### Learning Outcomes

• Compute the variable overhead efficiency variance

As a formula, the Variable Overhead Efficiency Variance is similar to the direct materials efficiency variance and the direct labor efficiency variance. We use the actual quantity of the cost driver for Actual Quantity (AQ) and the expected quantify for the Standard Quantity (SQ), and the burden rate for Standard Cost (SC):

Variable Overhead Efficiency Variance = (AQ – SQ) x SC

Alternatively, the Variable Overhead Efficiency Variance could be calculated by multiplying Actual Quantity (AQ) by the Standard Cost (SC) which would give the total variable overhead without regard to the expected rate, and from that, subtracting from it the product of the Standard Quantity (SQ) multiplied by the Standard Cost (SC) which would give the total expected variable overhead if we’d predicted it accurately. By using standard cost against both the actual and expected quantity, we get the variance in dollars that is attributed to quantity only.

(AQ x SC) – (SQ x SC)

Boulevard Blanks has decided to allocate overhead based on direct labor hours (DLH).  The standard variable OH rate per DLH is $0.80 (calculated previously), and the actual variable overhead for the month was$1,395 for 2,325 actual direct labor hours, giving an actual rate of $0.60. It took our workers 2,325 hours to do what we expected them to do in 2,430 hours. Let’s do the calculation: (AQ – SQ) x SC (2,325 – 2,430) x$0.80 = -105 x $0.80 = -$84.00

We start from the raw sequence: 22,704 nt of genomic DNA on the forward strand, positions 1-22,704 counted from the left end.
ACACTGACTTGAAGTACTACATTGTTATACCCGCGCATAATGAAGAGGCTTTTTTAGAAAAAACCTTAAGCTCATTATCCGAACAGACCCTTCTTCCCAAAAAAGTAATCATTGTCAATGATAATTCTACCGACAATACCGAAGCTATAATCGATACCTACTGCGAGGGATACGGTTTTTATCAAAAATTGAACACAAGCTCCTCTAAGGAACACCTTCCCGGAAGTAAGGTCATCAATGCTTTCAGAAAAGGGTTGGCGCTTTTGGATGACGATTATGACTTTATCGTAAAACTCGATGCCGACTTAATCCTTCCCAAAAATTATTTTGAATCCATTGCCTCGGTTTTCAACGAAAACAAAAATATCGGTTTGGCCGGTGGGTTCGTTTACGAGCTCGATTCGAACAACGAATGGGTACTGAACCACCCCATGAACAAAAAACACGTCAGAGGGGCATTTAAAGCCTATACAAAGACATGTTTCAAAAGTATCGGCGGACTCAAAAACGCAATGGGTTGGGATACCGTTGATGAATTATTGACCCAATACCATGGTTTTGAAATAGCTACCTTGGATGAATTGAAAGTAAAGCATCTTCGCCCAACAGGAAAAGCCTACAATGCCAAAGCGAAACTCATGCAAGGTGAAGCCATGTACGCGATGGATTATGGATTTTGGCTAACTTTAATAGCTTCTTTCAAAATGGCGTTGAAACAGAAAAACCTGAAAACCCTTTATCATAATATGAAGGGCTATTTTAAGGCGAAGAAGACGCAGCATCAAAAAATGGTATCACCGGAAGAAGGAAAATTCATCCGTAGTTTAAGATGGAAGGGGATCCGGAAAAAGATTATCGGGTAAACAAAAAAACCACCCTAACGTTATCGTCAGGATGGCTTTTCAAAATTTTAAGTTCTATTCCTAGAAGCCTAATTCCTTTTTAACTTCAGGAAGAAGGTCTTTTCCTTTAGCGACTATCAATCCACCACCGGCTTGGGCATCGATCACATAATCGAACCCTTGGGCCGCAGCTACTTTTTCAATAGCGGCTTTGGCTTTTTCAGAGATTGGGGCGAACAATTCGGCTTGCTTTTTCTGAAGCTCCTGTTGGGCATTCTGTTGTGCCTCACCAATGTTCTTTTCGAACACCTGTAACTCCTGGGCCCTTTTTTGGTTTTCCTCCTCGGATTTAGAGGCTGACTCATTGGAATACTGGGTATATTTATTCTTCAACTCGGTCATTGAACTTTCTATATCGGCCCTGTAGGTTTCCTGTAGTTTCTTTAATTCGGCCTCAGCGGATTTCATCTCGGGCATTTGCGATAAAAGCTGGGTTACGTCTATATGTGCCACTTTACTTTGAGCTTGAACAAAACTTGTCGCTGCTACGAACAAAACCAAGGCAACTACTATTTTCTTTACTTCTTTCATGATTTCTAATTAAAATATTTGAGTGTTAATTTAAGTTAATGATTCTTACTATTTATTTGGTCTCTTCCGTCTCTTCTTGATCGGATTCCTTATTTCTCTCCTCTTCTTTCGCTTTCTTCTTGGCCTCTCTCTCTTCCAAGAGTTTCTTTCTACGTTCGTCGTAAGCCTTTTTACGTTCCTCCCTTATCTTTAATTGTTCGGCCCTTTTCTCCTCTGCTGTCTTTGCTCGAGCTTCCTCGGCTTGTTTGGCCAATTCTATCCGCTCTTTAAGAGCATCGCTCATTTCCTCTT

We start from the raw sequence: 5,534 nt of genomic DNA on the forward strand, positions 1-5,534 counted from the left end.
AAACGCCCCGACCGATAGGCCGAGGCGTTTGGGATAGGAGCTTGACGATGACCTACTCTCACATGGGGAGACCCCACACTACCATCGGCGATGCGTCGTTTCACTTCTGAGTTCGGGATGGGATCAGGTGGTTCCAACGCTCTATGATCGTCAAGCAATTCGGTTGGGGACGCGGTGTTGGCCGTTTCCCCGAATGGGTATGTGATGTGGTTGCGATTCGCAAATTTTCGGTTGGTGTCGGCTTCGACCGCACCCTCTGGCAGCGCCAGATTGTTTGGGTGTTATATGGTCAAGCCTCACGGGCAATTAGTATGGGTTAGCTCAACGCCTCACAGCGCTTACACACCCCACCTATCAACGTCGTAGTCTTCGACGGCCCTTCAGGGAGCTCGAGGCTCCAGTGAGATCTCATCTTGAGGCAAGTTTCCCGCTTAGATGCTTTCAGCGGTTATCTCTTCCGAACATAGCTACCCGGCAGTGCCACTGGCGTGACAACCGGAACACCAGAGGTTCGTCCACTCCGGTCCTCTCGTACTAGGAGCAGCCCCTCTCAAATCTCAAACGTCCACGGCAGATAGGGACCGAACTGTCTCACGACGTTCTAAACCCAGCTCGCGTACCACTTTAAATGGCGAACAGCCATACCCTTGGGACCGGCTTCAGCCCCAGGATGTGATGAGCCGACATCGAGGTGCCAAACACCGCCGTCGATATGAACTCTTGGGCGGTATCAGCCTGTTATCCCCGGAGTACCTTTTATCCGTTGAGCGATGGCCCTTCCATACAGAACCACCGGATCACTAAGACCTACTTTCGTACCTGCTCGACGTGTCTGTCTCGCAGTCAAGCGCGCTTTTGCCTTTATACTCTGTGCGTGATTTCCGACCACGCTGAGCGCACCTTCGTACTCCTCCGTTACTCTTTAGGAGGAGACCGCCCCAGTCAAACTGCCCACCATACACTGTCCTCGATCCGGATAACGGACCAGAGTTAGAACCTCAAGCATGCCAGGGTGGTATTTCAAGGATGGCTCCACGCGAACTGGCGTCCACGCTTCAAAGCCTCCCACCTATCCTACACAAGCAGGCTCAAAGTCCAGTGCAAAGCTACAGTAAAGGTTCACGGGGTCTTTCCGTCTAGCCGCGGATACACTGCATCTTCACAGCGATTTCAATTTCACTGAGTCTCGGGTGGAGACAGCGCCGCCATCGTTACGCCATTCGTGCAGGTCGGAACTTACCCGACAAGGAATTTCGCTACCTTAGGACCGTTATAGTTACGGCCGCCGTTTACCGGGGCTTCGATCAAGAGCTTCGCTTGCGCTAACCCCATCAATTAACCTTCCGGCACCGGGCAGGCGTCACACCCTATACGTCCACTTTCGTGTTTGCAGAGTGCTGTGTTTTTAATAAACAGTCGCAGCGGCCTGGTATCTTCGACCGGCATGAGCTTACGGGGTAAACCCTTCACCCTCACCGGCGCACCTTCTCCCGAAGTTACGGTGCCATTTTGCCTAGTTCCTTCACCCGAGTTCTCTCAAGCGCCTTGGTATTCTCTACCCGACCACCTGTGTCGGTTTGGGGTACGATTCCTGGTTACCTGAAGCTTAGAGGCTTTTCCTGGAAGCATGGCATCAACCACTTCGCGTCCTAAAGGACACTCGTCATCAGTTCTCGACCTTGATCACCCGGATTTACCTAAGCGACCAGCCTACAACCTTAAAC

Alternatively:

(AQ * SC) – (SQ * SC) = (2,325 * $0.80) – (2,430 *$0.80) = $1,860 –$1,944 = -\$84.00

Even though the answer is a negative number, the variance is favorable because we used less indirect materials than we budgeted.

Let’s look at the two variances together:

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And relate them back to the budget v. actual report:

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We can double-check our work by reconciling the two variances to the overall variance in the budget:
(actual quantity x actual cost) – (standard quantity x standard cost)

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Again, in reporting to our internal users, we would omit the parentheses that we use in accounting to show a negative amount, since that may confuse non-financial managers who are relying on the report. We would show the variances as follows:

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This shows that our VOH costs are under-budget. Remember that both the cost and efficiency variances, in this case, were negative showing that we were under budget, making the variance favorable.

Before we go on to explore the variances related to fixed indirect costs (fixed manufacturing overhead), check your understanding of the variable overhead efficiency variance.